There is nothing quite like an election to bring issues of race and racism frothing over like a badly poured beer.
It is ironic that some of the most strident anti-racist voices that can be heard in South Africa these days – parliament, the media and big business – are also the loudest when it comes to perpetuating racism in this country.
Even the most superficial understanding of the persuasive power of marketing proves quite conclusively that the more the emphasis is put on race, the longer racism will remain embedded in society, in precisely the same way as frequent advertising entrenches commercial brand values in the minds of consumer.
Every now and then South Africa experiences another upsurge in incidents of racism, spawned by the stupidity of sports administrators, the breathtakingly bad behaviour of some Free State University students, politicians climbing on the race bandwagon trying to score brownie points among the electorate and the mass media seeming to almost encourage or sometimes even provoke, readers, listeners and viewers into playing the race card in the interests of sensationalism.
All one needs to do is listen in to any talk radio programme these days and you’ll hear race being used as the cause of everything from increases in crime to bad performance on the sports fields, inflation, road rage, Eskom’s mismanagement, SAA’s mismanagement and, in fact, just about any form of mismanagement you care to mention.
And big business is no better.
There are still an alarming numbers of marketers in South Africa who not only believe skin colour makes a difference in the way in which one communicates with a market but also that all black people think and act completely differently to white people. And that the aspirations of black people are different to those of whites. Which is, of course, complete and utter nonsense.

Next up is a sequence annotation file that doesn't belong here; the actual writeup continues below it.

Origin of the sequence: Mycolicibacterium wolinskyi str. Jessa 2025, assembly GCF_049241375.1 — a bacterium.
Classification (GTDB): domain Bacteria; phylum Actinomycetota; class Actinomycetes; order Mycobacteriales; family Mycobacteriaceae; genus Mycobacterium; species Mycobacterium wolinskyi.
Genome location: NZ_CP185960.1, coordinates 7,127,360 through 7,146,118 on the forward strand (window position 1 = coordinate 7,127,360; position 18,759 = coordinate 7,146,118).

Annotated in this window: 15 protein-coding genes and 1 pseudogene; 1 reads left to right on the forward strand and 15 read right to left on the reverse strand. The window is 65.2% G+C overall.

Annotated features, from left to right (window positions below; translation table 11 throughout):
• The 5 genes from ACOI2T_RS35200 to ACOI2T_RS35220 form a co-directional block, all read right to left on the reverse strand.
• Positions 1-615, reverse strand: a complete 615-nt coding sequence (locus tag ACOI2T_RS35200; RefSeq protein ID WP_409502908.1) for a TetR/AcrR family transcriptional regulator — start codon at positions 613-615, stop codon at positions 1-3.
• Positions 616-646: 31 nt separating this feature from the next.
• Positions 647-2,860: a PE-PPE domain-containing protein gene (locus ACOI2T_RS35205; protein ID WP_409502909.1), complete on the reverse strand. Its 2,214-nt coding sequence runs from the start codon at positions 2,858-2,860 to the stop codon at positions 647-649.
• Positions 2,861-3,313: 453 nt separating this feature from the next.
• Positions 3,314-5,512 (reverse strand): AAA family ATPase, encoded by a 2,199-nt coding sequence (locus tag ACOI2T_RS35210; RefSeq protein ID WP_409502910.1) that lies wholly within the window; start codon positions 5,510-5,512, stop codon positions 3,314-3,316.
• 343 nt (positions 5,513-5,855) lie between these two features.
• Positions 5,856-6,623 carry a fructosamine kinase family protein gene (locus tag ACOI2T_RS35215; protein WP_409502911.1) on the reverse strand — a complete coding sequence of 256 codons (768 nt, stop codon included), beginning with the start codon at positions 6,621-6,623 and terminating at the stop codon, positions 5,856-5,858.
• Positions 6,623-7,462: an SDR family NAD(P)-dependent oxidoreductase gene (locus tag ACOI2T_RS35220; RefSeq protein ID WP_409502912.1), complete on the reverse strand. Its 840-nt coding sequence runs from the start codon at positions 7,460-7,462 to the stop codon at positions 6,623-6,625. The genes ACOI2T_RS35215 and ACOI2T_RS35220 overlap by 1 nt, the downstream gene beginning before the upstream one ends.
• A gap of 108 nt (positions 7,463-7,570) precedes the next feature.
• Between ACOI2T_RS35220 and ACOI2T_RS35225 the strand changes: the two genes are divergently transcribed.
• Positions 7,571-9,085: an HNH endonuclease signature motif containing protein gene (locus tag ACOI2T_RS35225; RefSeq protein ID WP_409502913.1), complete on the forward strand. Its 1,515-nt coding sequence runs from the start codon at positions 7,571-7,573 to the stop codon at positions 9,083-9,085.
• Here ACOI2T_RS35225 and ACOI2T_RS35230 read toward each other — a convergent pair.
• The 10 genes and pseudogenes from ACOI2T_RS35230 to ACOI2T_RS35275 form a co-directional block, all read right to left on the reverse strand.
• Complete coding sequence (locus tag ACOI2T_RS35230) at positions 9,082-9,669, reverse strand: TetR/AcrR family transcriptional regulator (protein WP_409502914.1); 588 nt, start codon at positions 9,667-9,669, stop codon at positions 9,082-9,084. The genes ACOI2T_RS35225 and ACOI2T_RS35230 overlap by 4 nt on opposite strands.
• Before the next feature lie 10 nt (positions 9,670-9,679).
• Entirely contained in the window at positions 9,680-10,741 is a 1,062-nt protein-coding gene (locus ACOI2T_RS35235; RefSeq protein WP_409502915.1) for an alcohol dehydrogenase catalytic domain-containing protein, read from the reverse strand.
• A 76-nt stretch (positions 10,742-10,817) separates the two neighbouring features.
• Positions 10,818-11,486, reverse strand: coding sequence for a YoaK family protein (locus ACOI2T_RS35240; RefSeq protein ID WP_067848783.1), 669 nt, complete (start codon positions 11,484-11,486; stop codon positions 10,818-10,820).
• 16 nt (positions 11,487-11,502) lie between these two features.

Business is so influential when it comes to perpetuating race, for example, that in spite of the South African Audience Research Foundation (Saarf) dropping race from its research database in 1997 because it found race to be irrelevant in marketing terms, a relatively small group of marketers representing some of the country’s biggest brands forced them to retain it.
What is clearly happening is that marketers are confusing race with culture. These are two entirely different things. To suggest that ‘black’ people all behave the same way and aspire to the same things is like suggesting that all Greeks, Jews, Italians, Spaniards, Frenchmen, Belgians, Swiss, Russians and Germans all behave the same way and aspire to the same things just because they all happen to have white skins.
If, in fact, all black people in South Africa think the same way and share identical cultures, why do we have 11 languages, all those different radio stations and why don’t they all support Kaiser Chiefs?
In the apartheid era, marketers used to talk about selling to the ‘black’ market and the ‘white’ market. There are still businesses that stick to this simplistic but flawed view of South African society.
You can see it in far too many TV commercials, when token representatives of certain race groups are put into ads on the understanding that this might impress viewers.
In fact, if there were a World Cup for Assumptions and Stereotyping, South Africa would win it hands down.
There have been some classic examples of just how dangerous a game this is to play.
About eight years ago when a television showcase of the world’s best advertising was being planned, SABC 1 management was adamant the bulk of commercials chosen for the series should appeal to young black South African viewers between the ages of 18 and 25.